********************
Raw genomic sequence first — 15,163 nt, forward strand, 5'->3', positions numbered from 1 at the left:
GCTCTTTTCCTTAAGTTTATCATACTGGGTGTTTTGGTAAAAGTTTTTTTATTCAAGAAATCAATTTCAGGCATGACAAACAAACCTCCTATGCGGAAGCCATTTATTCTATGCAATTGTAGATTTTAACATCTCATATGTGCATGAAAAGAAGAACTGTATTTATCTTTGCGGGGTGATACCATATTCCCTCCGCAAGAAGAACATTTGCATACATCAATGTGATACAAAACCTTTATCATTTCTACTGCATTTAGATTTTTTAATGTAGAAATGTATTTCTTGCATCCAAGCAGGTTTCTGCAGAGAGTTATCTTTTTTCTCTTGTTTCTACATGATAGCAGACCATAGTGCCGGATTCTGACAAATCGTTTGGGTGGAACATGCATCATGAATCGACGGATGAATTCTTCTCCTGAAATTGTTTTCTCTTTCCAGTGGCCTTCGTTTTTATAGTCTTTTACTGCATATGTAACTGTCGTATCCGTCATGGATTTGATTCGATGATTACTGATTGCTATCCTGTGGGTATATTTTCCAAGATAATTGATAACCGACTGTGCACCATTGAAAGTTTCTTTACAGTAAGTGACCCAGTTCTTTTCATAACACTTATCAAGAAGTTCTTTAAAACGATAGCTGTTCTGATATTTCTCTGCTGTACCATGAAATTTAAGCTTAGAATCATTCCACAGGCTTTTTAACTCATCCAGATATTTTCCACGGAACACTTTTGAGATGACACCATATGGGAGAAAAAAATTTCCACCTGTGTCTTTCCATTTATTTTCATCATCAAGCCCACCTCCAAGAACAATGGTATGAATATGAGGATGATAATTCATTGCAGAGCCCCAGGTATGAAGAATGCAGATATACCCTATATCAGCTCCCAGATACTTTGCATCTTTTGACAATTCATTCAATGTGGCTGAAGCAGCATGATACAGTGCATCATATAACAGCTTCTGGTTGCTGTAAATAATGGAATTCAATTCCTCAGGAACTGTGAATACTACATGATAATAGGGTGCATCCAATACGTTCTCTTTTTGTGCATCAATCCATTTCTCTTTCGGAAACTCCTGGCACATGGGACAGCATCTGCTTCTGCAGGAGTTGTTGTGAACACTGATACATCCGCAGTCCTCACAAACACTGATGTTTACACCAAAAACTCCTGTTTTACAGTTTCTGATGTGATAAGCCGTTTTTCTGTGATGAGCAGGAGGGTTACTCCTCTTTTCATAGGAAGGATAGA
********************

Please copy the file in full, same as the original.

Raw genomic sequence first — 15,163 nt, forward strand, 5'->3', positions numbered from 1 at the left:
GCTCTTTTCCTTAAGTTTATCATACTGGGTGTTTTGGTAAAAGTTTTTTTATTCAAGAAATCAATTTCAGGCATGACAAACAAACCTCCTATGCGGAAGCCATTTATTCTATGCAATTGTAGATTTTAACATCTCATATGTGCATGAAAAGAAGAACTGTATTTATCTTTGCGGGGTGATACCATATTCCCTCCGCAAGAAGAACATTTGCATACATCAATGTGATACAAAACCTTTATCATTTCTACTGCATTTAGATTTTTTAATGTAGAAATGTATTTCTTGCATCCAAGCAGGTTTCTGCAGAGAGTTATCTTTTTTCTCTTGTTTCTACATGATAGCAGACCATAGTGCCGGATTCTGACAAATCGTTTGGGTGGAACATGCATCATGAATCGACGGATGAATTCTTCTCCTGAAATTGTTTTCTCTTTCCAGTGGCCTTCGTTTTTATAGTCTTTTACTGCATATGTAACTGTCGTATCCGTCATGGATTTGATTCGATGATTACTGATTGCTATCCTGTGGGTATATTTTCCAAGATAATTGATAACCGACTGTGCACCATTGAAAGTTTCTTTACAGTAAGTGACCCAGTTCTTTTCATAACACTTATCAAGAAGTTCTTTAAAACGATAGCTGTTCTGATATTTCTCTGCTGTACCATGAAATTTAAGCTTAGAATCATTCCACAGGCTTTTTAACTCATCCAGATATTTTCCACGGAACACTTTTGAGATGACACCATATGGGAGAAAAAAATTTCCACCTGTGTCTTTCCATTTATTTTCATCATCAAGCCCACCTCCAAGAACAATGGTATGAATATGAGGATGATAATTCATTGCAGAGCCCCAGGTATGAAGAATGCAGATATACCCTATATCAGCTCCCAGATACTTTGCATCTTTTGACAATTCATTCAATGTGGCTGAAGCAGCATGATACAGTGCATCATATAACAGCTTCTGGTTGCTGTAAATAATGGAATTCAATTCCTCAGGAACTGTGAATACTACATGATAATAGGGTGCATCCAATACGTTCTCTTTTTGTGCATCAATCCATTTCTCTTTCGGAAACTCCTGGCACATGGGACAGCATCTGCTTCTGCAGGAGTTGTTGTGAACACTGATACATCCGCAGTCCTCACAAACACTGATGTTTACACCAAAAACTCCTGTTTTACAGTTTCTGATGTGATAAGCCGTTTTTCTGTGATGAGCAGGAGGGTTACTCCTCTTTTCATAGGAAGGATAGA